Hey, we made another episode.

Artist, archivist, and educator, Sauda Mitchell joins us to look at the intersections of marginalized students, archives, space engagement, and critical analysis of primary sources, and how she’s merging art, education, and archival practice into one profession.

Subscribe and listen on SoundCloudApple Podcasts, or Spotify.

Sauda Mitchell is an American multidisciplinary artist, archivist, and educator from Winston-Salem, NC. Utilizing artists’ books as a medium, her work investigates complex issues centered around the African American experience. Her work explores the intersections of printmaking, archival research, and QR code technology as a creative non-traditional access method linking viewers to archival repositories, curated exhibitions, and aggregated data. Each work serves as a visual response to archival collection materials representative of the many stories that can be found deep within the archival landscape.

Mitchell holds an Associate of Arts in Elementary Education from the University of Phoenix, a Bachelor of Arts in Communication Art with a minor in Art History from the Savannah College of Art and Design, a Master’s in Library and Information Science with a concentration in Archival Studies from Drexel University, and is certified by the Academy of Certified Archivists.

She is currently a doctoral student at Drexel University in the Educational Leadership and Management Program. Her research centers around marginalized student access to archives-based engagement in support of primary source critical analysis as a catalyst for elevated cognitive development.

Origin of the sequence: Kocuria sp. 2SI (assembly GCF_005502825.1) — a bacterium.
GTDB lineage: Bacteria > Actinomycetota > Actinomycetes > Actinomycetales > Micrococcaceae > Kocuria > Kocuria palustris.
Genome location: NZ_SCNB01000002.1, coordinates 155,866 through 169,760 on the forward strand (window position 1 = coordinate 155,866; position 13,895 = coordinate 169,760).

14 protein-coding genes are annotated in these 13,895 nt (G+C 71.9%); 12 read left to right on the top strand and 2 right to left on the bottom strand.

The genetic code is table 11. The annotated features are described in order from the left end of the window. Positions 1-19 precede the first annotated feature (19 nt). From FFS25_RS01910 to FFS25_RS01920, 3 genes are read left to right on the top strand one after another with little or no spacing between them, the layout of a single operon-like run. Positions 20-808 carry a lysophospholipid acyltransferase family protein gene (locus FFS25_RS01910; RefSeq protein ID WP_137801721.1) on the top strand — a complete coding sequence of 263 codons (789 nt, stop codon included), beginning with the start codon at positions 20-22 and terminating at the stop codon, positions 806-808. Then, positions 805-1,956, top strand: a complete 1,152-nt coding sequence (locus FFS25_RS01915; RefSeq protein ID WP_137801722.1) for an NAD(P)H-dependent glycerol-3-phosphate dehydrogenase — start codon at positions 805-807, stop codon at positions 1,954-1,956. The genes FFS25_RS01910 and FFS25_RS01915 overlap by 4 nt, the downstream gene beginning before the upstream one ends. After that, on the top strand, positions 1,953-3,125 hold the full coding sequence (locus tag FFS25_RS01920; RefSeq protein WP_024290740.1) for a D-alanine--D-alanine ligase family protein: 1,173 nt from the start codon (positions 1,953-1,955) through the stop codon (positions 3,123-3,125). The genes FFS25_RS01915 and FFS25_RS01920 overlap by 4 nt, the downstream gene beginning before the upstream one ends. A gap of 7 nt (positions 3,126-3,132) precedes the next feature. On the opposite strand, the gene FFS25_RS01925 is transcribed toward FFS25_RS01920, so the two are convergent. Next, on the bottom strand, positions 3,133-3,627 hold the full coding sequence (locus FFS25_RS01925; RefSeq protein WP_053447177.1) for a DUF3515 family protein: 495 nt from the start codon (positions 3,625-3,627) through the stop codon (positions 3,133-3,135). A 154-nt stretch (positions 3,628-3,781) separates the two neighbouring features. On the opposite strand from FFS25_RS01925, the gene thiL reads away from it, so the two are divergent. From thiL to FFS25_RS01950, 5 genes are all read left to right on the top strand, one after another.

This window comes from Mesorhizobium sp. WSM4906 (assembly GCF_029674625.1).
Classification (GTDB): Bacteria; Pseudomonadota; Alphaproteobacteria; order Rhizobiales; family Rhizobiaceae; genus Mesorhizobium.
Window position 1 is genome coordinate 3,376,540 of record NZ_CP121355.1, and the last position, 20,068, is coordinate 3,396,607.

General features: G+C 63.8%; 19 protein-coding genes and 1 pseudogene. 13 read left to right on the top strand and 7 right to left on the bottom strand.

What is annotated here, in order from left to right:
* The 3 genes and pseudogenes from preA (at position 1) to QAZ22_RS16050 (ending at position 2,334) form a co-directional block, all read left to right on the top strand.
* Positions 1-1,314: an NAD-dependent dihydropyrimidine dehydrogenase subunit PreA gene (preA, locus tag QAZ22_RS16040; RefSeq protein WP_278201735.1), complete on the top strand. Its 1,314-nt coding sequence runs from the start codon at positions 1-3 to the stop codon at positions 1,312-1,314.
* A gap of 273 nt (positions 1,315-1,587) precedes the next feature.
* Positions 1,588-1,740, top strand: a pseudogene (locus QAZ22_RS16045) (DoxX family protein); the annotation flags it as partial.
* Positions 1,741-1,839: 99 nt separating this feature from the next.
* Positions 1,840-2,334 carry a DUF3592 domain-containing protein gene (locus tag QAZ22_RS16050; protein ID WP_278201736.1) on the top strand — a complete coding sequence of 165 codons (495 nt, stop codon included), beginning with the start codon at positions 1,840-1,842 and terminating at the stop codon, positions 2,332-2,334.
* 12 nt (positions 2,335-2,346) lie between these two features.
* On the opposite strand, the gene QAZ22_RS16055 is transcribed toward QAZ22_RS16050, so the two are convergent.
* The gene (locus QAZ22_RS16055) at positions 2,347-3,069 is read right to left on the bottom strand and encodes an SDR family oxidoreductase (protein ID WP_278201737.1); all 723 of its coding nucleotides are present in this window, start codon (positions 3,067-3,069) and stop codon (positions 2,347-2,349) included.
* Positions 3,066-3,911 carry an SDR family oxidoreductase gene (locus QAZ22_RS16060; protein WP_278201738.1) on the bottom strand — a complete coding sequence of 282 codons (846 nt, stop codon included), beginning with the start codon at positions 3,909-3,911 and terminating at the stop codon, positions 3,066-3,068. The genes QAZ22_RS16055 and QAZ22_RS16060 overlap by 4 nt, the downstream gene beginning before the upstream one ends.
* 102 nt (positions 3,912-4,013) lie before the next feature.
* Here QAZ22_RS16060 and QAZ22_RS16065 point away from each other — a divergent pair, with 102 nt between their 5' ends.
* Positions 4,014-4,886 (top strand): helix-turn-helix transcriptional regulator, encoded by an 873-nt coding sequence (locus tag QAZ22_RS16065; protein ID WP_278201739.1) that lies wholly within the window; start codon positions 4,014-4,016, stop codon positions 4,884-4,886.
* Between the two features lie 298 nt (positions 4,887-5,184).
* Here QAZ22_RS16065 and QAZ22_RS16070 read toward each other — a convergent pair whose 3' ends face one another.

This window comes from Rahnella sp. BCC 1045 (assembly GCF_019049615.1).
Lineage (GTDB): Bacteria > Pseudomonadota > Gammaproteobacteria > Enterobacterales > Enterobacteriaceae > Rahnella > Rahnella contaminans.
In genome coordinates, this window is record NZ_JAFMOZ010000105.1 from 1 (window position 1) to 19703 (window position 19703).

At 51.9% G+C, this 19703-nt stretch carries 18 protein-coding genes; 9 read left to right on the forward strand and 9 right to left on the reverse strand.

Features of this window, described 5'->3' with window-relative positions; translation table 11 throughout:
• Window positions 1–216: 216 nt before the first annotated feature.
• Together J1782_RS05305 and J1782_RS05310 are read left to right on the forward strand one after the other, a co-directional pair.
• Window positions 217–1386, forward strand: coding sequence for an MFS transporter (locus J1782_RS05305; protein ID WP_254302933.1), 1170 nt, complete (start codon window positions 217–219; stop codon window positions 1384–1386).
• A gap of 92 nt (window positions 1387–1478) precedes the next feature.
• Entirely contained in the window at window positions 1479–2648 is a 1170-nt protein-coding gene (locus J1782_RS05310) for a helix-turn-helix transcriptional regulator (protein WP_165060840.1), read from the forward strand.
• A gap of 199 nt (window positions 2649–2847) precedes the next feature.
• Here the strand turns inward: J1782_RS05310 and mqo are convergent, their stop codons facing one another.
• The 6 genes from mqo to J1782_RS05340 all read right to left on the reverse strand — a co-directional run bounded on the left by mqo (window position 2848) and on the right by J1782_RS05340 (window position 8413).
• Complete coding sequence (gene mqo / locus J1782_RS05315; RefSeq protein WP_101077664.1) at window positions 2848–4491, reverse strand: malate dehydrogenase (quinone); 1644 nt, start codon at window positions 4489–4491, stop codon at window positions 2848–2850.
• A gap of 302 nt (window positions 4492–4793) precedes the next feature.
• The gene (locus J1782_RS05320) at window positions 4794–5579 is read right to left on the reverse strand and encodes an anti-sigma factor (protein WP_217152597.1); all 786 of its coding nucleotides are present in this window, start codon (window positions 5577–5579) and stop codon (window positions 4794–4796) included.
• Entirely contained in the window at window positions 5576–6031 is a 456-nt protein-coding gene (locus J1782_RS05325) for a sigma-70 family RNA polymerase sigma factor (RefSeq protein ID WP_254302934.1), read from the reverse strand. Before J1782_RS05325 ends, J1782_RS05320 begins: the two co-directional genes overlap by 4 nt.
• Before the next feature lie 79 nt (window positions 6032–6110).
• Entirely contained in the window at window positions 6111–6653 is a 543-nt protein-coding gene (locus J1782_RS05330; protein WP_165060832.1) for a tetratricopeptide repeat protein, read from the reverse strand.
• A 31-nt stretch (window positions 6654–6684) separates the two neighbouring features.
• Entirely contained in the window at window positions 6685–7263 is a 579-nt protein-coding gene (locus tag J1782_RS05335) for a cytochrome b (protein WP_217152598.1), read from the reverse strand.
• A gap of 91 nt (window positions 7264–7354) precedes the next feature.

Her artists’ books and prints can be found in private and public library and museum collections around the country including Harvard University, Telfair Museums, SCAD Museum of Art, Smithsonian, and Northwestern University Melville J. Herskovits Library of African Studies.

Booklyn Calling is made possible in part by funds from the New York City Department of Cultural Affairs, in partnership with the NY City Council.

Introducing: AFTER SASS

Remember SASS + ZINES? Now there’s AFTER SASS: Reimaging Identity & Representation Within Zine Culture 🌈

This year’s program is organized by Neta Bomani with participation by Joan Zahra Dark and Jay G. of the Bluestockings Collective, as well as Aliyah Blackmore, Kameelah Rasheed, and Kathryn-kay Johnson. 💯

Sign up for our first online event on June 15: Critical Show & Tell.

Neta Bomani facilitates a conversation with Joan Dark, Raquel Espasande, and Emily Warfield of the Bluestockings Collective, in which collective members are invited to pull materials from Interference Archive’s zine collection to “show-and-tell”.

Find out more about AFTER SASS here.

Transpire Zinemaking Workshop

In partnership with Brooklyn Community Pride Center and the Brooklyn GHOST Project, we invite the TGNC community to engage in zine-making!


Register here (spots are limited).

In this series of two workshops, Elvis Bakaitis will teach the one-page zine technique to facilitate the development of personal and community-based storytelling at Brooklyn Community Pride Center. Through visual, tactile, and writing prompts participants will create their own one-sheet zine, and contribute to a collectively made book.

This is a free workshop. No experience is necessary. Materials and tools will be provided. Curriculum for this workshop can be found in the Booklyn Education Manual, which is a free download here: https://booklyn.org/wp-content/uploads/2021/05/2021-booklyn-edmanual.pdf

Elvis B. is a longtime zinemaker and co-founder of the NYC Feminist Zinefest. Deeply involved in queer archiving, Elvis is a Coordinator at the Lesbian Herstory Archives, board member of CLAGS: The Center for LGBTQ Studies and the University LGBTQ Council at the City University of New York.

This program is made possible in part by funds from the New York City Department of Cultural Affairs, in partnership with the NY City Council.